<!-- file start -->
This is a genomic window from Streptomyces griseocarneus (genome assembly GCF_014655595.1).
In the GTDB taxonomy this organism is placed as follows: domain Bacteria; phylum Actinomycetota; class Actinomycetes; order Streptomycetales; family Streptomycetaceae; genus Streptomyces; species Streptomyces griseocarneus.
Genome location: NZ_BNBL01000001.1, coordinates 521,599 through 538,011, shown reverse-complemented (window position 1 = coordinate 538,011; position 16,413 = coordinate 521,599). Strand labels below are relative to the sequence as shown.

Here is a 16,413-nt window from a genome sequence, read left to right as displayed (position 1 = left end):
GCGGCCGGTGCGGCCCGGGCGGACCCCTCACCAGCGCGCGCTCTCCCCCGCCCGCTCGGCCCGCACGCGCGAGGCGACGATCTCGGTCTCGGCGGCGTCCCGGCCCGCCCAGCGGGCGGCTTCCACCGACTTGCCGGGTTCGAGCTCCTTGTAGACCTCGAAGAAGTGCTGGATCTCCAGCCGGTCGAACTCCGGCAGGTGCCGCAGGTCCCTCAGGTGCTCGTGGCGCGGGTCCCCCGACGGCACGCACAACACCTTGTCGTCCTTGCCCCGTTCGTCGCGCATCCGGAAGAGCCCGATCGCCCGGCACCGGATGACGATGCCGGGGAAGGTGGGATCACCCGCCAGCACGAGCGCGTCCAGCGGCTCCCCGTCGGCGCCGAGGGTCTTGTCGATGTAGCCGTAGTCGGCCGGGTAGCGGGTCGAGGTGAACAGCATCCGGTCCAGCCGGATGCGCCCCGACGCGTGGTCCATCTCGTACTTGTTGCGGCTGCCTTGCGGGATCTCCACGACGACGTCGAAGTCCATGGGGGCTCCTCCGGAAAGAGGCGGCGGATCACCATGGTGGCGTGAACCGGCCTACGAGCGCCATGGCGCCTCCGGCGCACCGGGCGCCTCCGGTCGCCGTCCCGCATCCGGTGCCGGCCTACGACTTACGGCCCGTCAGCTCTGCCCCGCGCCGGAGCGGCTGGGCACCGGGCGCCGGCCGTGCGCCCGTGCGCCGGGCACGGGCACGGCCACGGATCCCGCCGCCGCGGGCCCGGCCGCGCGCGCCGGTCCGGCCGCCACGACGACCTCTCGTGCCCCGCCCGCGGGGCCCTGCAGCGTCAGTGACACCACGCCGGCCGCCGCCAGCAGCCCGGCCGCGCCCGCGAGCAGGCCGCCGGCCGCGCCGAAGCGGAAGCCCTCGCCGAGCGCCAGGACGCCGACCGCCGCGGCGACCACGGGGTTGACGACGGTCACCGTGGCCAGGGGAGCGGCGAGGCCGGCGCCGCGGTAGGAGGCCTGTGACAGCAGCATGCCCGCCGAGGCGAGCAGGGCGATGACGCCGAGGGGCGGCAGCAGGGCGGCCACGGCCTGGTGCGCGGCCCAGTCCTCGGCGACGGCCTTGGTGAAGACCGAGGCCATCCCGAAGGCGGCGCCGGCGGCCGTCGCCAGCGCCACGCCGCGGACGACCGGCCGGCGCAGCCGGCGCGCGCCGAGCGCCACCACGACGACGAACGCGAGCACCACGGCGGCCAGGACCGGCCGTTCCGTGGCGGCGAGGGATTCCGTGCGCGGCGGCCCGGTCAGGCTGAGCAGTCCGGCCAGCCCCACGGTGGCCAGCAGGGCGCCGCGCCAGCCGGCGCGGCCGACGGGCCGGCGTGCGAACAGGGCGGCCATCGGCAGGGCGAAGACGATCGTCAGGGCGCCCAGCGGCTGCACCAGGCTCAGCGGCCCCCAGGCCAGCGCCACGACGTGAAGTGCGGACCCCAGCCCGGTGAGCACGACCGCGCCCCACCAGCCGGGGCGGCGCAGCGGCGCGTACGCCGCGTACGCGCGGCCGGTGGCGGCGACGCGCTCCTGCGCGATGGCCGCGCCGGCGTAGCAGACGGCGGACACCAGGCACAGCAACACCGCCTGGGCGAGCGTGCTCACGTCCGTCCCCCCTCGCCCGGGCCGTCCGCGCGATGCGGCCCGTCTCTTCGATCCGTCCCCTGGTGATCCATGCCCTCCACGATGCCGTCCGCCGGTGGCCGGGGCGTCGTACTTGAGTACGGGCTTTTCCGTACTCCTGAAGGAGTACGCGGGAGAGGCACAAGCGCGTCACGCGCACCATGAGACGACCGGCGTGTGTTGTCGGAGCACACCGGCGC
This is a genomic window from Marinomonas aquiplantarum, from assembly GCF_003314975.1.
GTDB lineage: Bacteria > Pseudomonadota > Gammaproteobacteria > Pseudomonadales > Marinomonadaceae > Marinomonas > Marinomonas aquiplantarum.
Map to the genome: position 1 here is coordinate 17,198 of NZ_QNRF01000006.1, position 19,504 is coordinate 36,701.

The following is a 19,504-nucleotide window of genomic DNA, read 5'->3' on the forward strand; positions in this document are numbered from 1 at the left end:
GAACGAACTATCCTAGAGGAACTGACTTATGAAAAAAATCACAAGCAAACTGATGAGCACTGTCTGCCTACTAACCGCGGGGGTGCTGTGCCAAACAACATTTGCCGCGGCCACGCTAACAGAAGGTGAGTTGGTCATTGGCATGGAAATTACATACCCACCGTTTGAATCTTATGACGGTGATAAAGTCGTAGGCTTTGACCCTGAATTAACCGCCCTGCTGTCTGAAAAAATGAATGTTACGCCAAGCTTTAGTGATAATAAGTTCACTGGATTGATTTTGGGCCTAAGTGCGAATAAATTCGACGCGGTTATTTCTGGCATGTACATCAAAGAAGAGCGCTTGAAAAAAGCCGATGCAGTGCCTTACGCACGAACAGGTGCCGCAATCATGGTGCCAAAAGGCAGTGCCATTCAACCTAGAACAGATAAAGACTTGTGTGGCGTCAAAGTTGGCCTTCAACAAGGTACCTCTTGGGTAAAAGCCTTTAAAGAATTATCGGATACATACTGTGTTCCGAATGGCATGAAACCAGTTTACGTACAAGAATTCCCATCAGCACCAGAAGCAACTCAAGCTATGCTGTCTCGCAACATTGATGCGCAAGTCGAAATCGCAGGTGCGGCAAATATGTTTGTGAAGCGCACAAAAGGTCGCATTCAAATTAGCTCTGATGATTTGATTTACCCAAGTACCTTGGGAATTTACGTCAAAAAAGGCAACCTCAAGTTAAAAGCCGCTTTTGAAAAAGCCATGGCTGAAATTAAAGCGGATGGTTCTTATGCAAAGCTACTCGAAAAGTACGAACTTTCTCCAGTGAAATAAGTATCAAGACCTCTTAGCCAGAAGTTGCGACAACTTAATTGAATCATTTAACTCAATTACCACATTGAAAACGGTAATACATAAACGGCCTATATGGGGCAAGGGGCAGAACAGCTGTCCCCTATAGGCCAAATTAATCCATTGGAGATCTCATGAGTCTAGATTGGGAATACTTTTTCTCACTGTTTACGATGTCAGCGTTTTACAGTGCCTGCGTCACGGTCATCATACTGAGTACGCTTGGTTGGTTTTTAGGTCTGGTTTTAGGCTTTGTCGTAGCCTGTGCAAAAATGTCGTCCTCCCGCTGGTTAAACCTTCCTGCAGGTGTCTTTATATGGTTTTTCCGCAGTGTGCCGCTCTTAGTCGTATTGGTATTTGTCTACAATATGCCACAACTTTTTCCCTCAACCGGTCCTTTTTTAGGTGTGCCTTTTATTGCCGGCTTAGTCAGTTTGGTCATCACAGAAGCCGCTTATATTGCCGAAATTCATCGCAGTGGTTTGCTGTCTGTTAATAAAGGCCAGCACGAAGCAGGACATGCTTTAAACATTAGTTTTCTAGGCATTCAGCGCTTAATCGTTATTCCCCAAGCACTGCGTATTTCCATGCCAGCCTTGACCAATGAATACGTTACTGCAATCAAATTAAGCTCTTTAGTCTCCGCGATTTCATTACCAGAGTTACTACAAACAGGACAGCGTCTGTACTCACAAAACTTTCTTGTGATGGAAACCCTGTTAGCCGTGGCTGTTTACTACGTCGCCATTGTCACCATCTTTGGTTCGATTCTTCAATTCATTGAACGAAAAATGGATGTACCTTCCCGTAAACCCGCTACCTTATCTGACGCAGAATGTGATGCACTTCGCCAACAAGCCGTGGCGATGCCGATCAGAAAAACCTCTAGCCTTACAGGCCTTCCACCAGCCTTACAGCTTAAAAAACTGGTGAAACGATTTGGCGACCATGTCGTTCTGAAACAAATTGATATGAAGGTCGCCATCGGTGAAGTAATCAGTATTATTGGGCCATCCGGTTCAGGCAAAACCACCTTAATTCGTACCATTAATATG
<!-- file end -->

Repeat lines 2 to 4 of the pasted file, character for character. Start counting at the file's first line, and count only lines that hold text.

In the GTDB taxonomy this organism is placed as follows: domain Bacteria; phylum Actinomycetota; class Actinomycetes; order Streptomycetales; family Streptomycetaceae; genus Streptomyces; species Streptomyces griseocarneus.
Genome location: NZ_BNBL01000001.1, coordinates 521,599 through 538,011, shown reverse-complemented (window position 1 = coordinate 538,011; position 16,413 = coordinate 521,599). Strand labels below are relative to the sequence as shown.

Here is a 16,413-nt window from a genome sequence, read left to right as displayed (position 1 = left end):